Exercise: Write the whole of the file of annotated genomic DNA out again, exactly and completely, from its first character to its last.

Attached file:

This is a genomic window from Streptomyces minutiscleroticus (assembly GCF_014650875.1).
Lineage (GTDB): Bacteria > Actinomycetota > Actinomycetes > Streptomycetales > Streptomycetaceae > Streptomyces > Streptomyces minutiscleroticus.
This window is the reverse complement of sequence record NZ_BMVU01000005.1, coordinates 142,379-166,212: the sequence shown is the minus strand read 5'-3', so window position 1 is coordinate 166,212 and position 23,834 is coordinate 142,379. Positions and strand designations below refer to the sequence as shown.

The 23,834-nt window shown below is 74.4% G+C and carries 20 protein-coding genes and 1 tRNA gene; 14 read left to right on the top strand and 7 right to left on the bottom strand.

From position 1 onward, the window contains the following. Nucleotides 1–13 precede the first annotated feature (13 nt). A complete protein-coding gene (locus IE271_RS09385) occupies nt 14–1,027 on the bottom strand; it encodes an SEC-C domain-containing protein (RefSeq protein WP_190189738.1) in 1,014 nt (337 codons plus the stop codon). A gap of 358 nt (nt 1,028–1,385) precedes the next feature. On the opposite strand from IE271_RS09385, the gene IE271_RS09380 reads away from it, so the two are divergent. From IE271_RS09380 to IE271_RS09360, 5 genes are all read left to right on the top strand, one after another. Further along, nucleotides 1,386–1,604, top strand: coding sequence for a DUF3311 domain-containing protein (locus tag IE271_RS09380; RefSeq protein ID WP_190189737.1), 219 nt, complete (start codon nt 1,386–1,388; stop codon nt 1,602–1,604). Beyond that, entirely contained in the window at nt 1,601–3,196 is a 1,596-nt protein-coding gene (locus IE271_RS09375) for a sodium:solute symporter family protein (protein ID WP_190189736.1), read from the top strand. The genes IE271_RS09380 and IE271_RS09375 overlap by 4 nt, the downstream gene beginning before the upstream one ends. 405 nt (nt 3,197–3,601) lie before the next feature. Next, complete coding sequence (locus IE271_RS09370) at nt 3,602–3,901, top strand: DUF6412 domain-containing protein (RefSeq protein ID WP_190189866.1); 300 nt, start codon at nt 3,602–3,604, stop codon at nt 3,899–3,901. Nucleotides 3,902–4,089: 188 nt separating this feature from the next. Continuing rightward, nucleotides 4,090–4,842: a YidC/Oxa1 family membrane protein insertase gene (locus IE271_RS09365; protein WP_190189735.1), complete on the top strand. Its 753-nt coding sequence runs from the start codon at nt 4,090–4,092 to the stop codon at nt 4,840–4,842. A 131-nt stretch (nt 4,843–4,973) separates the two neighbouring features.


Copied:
This is a genomic window from Streptomyces minutiscleroticus (assembly GCF_014650875.1).
Lineage (GTDB): Bacteria > Actinomycetota > Actinomycetes > Streptomycetales > Streptomycetaceae > Streptomyces > Streptomyces minutiscleroticus.
This window is the reverse complement of sequence record NZ_BMVU01000005.1, coordinates 142,379-166,212: the sequence shown is the minus strand read 5'-3', so window position 1 is coordinate 166,212 and position 23,834 is coordinate 142,379. Positions and strand designations below refer to the sequence as shown.

The 23,834-nt window shown below is 74.4% G+C and carries 20 protein-coding genes and 1 tRNA gene; 14 read left to right on the top strand and 7 right to left on the bottom strand.

From position 1 onward, the window contains the following. Nucleotides 1–13 precede the first annotated feature (13 nt). A complete protein-coding gene (locus IE271_RS09385) occupies nt 14–1,027 on the bottom strand; it encodes an SEC-C domain-containing protein (RefSeq protein WP_190189738.1) in 1,014 nt (337 codons plus the stop codon). A gap of 358 nt (nt 1,028–1,385) precedes the next feature. On the opposite strand from IE271_RS09385, the gene IE271_RS09380 reads away from it, so the two are divergent. From IE271_RS09380 to IE271_RS09360, 5 genes are all read left to right on the top strand, one after another. Further along, nucleotides 1,386–1,604, top strand: coding sequence for a DUF3311 domain-containing protein (locus tag IE271_RS09380; RefSeq protein ID WP_190189737.1), 219 nt, complete (start codon nt 1,386–1,388; stop codon nt 1,602–1,604). Beyond that, entirely contained in the window at nt 1,601–3,196 is a 1,596-nt protein-coding gene (locus IE271_RS09375) for a sodium:solute symporter family protein (protein ID WP_190189736.1), read from the top strand. The genes IE271_RS09380 and IE271_RS09375 overlap by 4 nt, the downstream gene beginning before the upstream one ends. 405 nt (nt 3,197–3,601) lie before the next feature. Next, complete coding sequence (locus IE271_RS09370) at nt 3,602–3,901, top strand: DUF6412 domain-containing protein (RefSeq protein ID WP_190189866.1); 300 nt, start codon at nt 3,602–3,604, stop codon at nt 3,899–3,901. Nucleotides 3,902–4,089: 188 nt separating this feature from the next. Continuing rightward, nucleotides 4,090–4,842: a YidC/Oxa1 family membrane protein insertase gene (locus IE271_RS09365; protein WP_190189735.1), complete on the top strand. Its 753-nt coding sequence runs from the start codon at nt 4,090–4,092 to the stop codon at nt 4,840–4,842. A 131-nt stretch (nt 4,843–4,973) separates the two neighbouring features.